Latest reader comments

  • Reply to: Wednesday News: Voucher madness continues   6 hours 15 min ago

    Keeping a skeletal military presence there is just begging for an escalation. When we were working hard to contain ISIS, including assisting Kurds in Iraq and Syria, there was some value in our presence. But our recent clashes with Iranian-backed militias (who also fight ISIS) have nullified that aspect.

  • Reply to: Can I see your pee-pee?   1 day 4 hours ago

    They don't know how to build things, they only know how to tear them down. Policies or people, it's all the same to the GOP. And when it pleases 40% (if not higher) of the population to viciously attack a much smaller percent, they can't wait to play that ugly card.

    And they will keep doing it as long as it wins them elections.

  • Reply to: Tuesday Twitter roundup   1 day 6 hours ago

    I was going to say, "Shouldn't that be 'more comfy' instead of comfier?" but I just don't have the energy...

  • Reply to: No refuge: Transgender youth persecuted by their families first   2 days 2 hours ago

    There's a Twitter thread that's essential reading on how the right ramped up attacks on Trans people over the past few years and how it's a central strategy for driving bigots and evangelicals out to vote.

    NC, of course, figures prominently in this strategy, with the big debate about HB2.

    The only thing missing from this timeline is how the Trump campaign tried to use Trans rights as a wedge issue in the gay community - the "Gay for Trump" group, organized by a guy in Greensboro, was specifically bigoted against Trans people.

    https://twitter.com/BrynnTannehill/status/1381401890362171396

  • Reply to: Sunday News: From the Editorial pages   3 days 5 hours ago

    I am a firm believer in the value of information; that the more we know, the better we can solve life's myriad problems. But making sure that information is accurate is not always easy, it requires at least a minimum of due diligence in checking sources, preferably multiple, independent, primary sources. Unfortunately, way too many people take the exact opposite route. And of course their conclusions suffer from it.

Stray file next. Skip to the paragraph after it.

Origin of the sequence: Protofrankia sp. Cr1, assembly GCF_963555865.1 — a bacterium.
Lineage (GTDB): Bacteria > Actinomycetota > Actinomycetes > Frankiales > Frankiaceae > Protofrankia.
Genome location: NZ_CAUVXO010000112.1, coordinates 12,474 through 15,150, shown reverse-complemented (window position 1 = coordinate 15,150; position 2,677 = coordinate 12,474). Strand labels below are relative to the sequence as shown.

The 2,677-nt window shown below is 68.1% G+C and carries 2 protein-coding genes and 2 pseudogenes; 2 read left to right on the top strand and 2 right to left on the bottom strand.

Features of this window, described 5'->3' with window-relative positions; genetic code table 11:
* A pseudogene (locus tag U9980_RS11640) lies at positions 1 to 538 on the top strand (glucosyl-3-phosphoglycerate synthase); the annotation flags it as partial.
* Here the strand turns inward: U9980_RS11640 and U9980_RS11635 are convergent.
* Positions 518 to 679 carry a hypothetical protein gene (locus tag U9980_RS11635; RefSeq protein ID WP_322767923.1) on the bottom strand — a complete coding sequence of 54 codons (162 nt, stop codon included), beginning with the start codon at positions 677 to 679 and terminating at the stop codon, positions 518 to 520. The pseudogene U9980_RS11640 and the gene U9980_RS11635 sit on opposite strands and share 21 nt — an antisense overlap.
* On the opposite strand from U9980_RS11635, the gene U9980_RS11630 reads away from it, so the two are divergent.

I hesitate to bring religion into this discussion, but it is already there anyway, so what the hell: The concept of "faith," or believing in something in the absence of scientific proof, has so permeated evangelical Christian dogma that it dominates their entire outlook on life. They revere Jesus, but it's figures like John the Baptist who strike their fancy. Ragged, unkempt, wandering the wastelands ranting and raving, warning of dire consequences. Or the other John (probably not his real name) who was exiled to the Isle of Patmos because he was (very likely) insane.

    My point is, it's not the scholars, it's not the well-read, it's not the consensus-seekers who should be listened to. It's those on the fringe, who have distanced themselves from critical thinking and social interaction. People like Alex Jones, Rush Limbaugh, Sean Hannity, and (yes) Donald Trump.

    So, now that we've figured out why they follow such false prophets, we should be able to make progress in reversing that mindset, right? Wrong.

    They may be depriving themselves of accurate information, but they have also become very skilled at avoiding the "introspection" that might have freed them from such ignorance. And one of those skills is the "segue," the fluid move from one debate topic to another, before their painful lack of understanding on the previous topic can be completely exposed.

    But in order to do that they must dominate the conversation, dictate the subject matter being discussed. Now, this might seem to defy logic, that a poorly-informed individual would have the confidence to take charge. But the thing is, they've witnessed it in action for years.

    Fox News hosts have been doing it since the early days. Pose a question to a hostile (Liberal) guest, interrupt said guest halfway through his or her answer, make a personal judgment, throw another question out there, interrupt, judge, change the subject with a new question, interrupt, judge, etc.

    It's a corrupted formula, that any clear-thinking individual would see right through. But it appears to be successful. The rude and disingenuous host appears to win the exchange. And that debate formula has been absorbed by the conservatives who dutifully watch Fox News. They don't just spew the talking points, they play the entire game.

    Don't waste your time by playing along.